Endovascular navigation with Fiber Optic RealShape technology

Giuseppe Panuccio*, Andres Schanzer, Fiona Rohlffs, Franziska Heidemann, Bart Wessels, Geert W Schurink, Joost A van Herwaarden, Tilo Kölbel

*Corresponding author for this work

Research output: Contribution to journalArticleAcademicpeer-review


OBJECTIVE: Fiber Optic RealShape (FORS) technology has recently been introduced as an adjunctive guidance technology that allows real-time three-dimensional visualization of dedicated endovascular devices while avoiding radiation exposure. It consists of equipment which sends pulses of light through hair-thin optical fibers that run within a dedicated hydrophilic wire and selective catheters. The purpose of the study is to report the observed benefits and limitations related to the first edition of FORS technology.

METHODS: Data was prospectively collected from the first 50 patients undergoing FORS-guided endovascular repair at a single center between February 2020 and February 2021 as part of the global multi-center FORS Learn registry. All consecutive, elective procedures, with one or more navigation tasks attempted with FORS were included. Factors related to FORS navigation task success were assessed. Time required for the catheterization of each task as well as the amount of radiation exposure (fluoroscopy time, dose area product and estimated skin dose) were collected. A per-task analysis was conducted. Endpoints included success rate in achieving a stable FORS guided catheterization, catheterization time, and radiation dose during catheterization.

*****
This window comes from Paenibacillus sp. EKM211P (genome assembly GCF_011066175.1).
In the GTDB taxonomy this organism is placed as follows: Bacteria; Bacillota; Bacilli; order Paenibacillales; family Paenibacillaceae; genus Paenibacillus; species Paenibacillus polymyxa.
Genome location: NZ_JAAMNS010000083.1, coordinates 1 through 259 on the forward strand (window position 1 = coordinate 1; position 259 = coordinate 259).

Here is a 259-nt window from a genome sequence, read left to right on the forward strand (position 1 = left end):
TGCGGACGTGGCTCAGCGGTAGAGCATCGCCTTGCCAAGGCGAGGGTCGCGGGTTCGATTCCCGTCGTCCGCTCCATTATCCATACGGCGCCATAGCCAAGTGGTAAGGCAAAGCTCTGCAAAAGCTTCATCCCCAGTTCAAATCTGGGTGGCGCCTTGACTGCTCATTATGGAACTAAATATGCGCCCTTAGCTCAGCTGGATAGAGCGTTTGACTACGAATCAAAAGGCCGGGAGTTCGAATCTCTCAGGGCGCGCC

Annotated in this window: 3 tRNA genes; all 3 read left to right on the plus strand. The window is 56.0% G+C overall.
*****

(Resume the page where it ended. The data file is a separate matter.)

RESULTS: During the study period from February 2020 to February 2021, 50 patients were treated using FORS technology. Forty-five patients were treated for aortic aneurysm, 4 for iliac artery aneurysm, and 1 for splenic artery aneurysm. Overall, 201 navigation tasks were completed for these procedures and FORS was used in 186 tasks (92.5%). No FORS-related complication was recorded and a success rate of 60.2% (n=116) was observed. Target vessel (TV) angle of ≥45°, TV stenosis, and the renal arteries as navigation tasks (compared to celiac artery or superior mesenteric artery) were associated with a lower success rate. Catheterization of a TV through a branch more frequently required a standard catheter in combination with the FORS enabled guidewire. Successful task catheterization using FORS guidance was associated with a shorter catheterization time 6 min (IQR 3-11) vs. 16 min (10-24); p<0.001) and lower radiation exposure compared to unsuccessful catheterization (Dose Area Product 4.4 vs 12.5 cGy/cm2, p<0.001).

CONCLUSION: FORS technology was successfully implemented as a new guidance technology in a complex endovascular aortic repair program and was associated with an encouraging success rate and a high potential for radiation reduction.

Original languageEnglish
Pages (from-to)3-8.e2
Number of pages8
JournalJournal of Vascular Surgery
Issue number1
Early online date10 Aug 2022
Publication statusPublished - Jan 2023


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